MONTPELIER -- Vermont’s Norwich University and Middlebury College are each sending student-built and designed solar-powered houses to an international competition in California where they’ll vie to be chosen as the structure that best combines energy production and efficiency.
The Solar Decathlon, sponsored by the U.S. Department of Energy, challenges college teams every two years to design, build and operate solar-powered houses that are cost-effective, energy-efficient and attractive.
The finished structures are designed to cost no more than $250,000 to build, but that figure doesn’t include the design costs and other expenses. Norwich raised about $800,000 for the project from sponsors and alumni while Middlebury raised about $1.4 million.
"It’s something that really sucks you in in a really positive way," said Cordelia Newbury, of New York City, who graduated from Middlebury this spring and spoke at a Tuesday event in the Statehouse lawn in Montpelier celebrating the Vermont teams.
"Once you kind of get hooked, one way or another whether it’s design or opportunity to build something hands-on, you’re sort of hooked for good," said Newbury.
Of the 20 teams from North America and Europe in the Solar Decathlon competition, Vermont and California are the only states sending more than one team, highlighting how tiny Vermont is helping lead the ongoing search for ways to make homes more energy-efficient.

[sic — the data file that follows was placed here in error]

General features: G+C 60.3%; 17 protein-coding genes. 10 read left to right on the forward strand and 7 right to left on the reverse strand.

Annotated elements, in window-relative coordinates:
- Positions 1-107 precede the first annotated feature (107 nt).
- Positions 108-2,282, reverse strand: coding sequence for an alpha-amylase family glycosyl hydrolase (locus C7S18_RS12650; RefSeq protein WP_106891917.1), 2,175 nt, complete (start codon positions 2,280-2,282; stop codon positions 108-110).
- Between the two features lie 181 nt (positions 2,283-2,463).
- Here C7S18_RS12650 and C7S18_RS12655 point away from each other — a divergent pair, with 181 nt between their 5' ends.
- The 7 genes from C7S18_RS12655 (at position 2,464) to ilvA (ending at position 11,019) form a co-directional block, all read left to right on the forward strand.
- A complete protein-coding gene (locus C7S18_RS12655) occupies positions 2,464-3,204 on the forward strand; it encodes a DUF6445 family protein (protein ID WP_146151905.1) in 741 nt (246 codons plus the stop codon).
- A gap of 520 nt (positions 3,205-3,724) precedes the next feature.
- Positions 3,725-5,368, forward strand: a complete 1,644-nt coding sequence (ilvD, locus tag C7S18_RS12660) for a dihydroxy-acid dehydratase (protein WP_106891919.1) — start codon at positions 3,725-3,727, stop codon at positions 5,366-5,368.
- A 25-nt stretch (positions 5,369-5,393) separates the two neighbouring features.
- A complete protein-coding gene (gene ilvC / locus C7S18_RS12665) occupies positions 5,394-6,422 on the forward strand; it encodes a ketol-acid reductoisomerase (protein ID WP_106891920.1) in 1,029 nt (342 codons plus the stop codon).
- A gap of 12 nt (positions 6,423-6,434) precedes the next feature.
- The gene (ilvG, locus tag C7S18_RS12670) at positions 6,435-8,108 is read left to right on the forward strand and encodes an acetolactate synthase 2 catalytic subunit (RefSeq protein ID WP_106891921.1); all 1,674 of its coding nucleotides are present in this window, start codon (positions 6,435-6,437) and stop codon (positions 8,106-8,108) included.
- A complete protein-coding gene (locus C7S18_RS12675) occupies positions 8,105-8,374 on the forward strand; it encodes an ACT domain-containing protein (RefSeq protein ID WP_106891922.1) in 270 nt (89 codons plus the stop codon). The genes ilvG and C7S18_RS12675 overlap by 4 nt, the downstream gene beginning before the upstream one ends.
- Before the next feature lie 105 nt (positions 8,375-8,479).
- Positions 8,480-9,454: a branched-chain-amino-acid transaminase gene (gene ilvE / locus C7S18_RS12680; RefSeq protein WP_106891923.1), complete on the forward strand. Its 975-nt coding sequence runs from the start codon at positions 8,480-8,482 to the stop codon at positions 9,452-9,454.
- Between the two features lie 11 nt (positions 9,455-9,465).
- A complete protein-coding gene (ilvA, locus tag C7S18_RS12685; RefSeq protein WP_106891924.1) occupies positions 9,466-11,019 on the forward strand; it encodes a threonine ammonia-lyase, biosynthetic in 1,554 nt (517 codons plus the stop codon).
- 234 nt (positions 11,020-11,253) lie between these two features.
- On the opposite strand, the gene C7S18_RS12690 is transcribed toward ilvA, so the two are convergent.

Dozens of students from both schools have worked on or helped design the house or raise money.
Middlebury’s 950-square-foot entry includes a roof where plants provide insulation and help manage storm water runoff. The solar panels are next to the building.
After the competition, the building will be brought back to Middlebury where it will become a dormitory.
At 800 square feet, Norwich’s entry is designed to be affordable for Vermont families who make 20 percent less than the state’s average family income.
After the competition, the Norwich house is slated to go to Springfield, Ohio, where it will be displayed by the Westcott House Foundation, which runs the house designed by famed architect Frank Lloyd Wright as a museum.
Norwich’s design is being advertised for sale by Huntington Homes, a Vermont producer of prefabricated houses. None have been sold yet.
"It was a big goal for us to say that our house can be repeatable, that it can be accessible to people in that it’s locally manufactured," said Shannon Sickler, now a Norwich graduate architecture student who will accompany the house to California.
The buildings entered in this year’s competition will be displayed in Irvine, Calif., Oct. 3-10.